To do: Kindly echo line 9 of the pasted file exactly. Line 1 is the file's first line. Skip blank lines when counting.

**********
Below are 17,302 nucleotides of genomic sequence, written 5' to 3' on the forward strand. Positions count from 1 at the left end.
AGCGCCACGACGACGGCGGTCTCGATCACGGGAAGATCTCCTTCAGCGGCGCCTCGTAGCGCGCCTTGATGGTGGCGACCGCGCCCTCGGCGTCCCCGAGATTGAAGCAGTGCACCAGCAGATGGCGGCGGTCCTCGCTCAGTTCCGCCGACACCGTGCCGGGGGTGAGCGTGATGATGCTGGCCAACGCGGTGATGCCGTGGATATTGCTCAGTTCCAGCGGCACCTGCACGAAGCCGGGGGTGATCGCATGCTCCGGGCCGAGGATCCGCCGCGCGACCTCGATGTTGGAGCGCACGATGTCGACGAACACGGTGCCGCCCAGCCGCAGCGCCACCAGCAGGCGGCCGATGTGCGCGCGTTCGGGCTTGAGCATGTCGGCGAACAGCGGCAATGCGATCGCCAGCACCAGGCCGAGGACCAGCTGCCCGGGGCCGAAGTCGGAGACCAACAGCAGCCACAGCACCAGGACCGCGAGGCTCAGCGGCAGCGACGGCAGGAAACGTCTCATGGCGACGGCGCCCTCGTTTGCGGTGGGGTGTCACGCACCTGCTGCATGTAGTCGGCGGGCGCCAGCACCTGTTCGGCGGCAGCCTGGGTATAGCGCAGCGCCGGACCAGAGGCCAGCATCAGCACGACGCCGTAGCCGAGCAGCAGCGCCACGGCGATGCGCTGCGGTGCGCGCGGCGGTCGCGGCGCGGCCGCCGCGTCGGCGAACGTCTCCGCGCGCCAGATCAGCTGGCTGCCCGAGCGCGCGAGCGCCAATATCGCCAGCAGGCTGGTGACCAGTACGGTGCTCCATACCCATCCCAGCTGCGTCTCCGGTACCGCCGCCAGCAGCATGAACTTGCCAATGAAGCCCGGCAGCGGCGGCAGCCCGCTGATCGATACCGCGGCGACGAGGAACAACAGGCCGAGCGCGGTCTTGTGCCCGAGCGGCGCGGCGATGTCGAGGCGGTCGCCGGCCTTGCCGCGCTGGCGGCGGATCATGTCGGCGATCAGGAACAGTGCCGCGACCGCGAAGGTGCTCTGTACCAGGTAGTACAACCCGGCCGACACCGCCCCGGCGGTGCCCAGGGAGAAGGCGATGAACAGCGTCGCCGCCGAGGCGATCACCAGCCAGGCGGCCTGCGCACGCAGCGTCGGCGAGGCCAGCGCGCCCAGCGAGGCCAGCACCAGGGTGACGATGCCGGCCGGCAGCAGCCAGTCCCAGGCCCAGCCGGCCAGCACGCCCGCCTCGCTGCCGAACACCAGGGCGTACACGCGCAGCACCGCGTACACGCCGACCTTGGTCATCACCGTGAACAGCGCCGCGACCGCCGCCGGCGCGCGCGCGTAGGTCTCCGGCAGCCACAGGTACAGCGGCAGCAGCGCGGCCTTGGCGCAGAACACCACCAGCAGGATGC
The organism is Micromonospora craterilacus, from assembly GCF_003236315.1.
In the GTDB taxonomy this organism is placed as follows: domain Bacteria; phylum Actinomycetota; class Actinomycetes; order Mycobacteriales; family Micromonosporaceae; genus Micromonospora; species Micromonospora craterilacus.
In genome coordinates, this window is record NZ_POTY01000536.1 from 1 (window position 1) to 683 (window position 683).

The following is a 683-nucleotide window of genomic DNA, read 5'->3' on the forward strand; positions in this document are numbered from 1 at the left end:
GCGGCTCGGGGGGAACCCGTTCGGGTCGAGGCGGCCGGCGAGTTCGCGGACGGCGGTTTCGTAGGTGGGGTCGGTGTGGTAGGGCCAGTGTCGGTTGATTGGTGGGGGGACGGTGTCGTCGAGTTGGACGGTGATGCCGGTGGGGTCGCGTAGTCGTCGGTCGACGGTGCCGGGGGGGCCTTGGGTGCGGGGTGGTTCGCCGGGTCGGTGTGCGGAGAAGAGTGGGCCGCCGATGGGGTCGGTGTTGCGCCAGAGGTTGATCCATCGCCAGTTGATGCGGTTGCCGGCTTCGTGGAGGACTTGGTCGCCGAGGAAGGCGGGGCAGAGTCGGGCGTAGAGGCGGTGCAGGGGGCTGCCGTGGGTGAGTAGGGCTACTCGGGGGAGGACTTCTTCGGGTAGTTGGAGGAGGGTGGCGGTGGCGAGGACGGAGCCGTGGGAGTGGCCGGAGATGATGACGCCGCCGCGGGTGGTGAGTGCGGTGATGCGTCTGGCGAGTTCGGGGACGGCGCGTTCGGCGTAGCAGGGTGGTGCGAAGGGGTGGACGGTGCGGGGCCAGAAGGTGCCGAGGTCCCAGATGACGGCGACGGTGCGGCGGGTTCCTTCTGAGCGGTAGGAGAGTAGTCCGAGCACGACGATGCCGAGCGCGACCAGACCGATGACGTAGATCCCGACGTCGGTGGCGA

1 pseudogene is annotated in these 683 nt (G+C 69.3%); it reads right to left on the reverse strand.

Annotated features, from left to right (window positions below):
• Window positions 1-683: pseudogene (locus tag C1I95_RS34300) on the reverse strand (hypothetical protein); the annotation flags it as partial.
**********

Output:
Annotated features, from left to right (window positions below):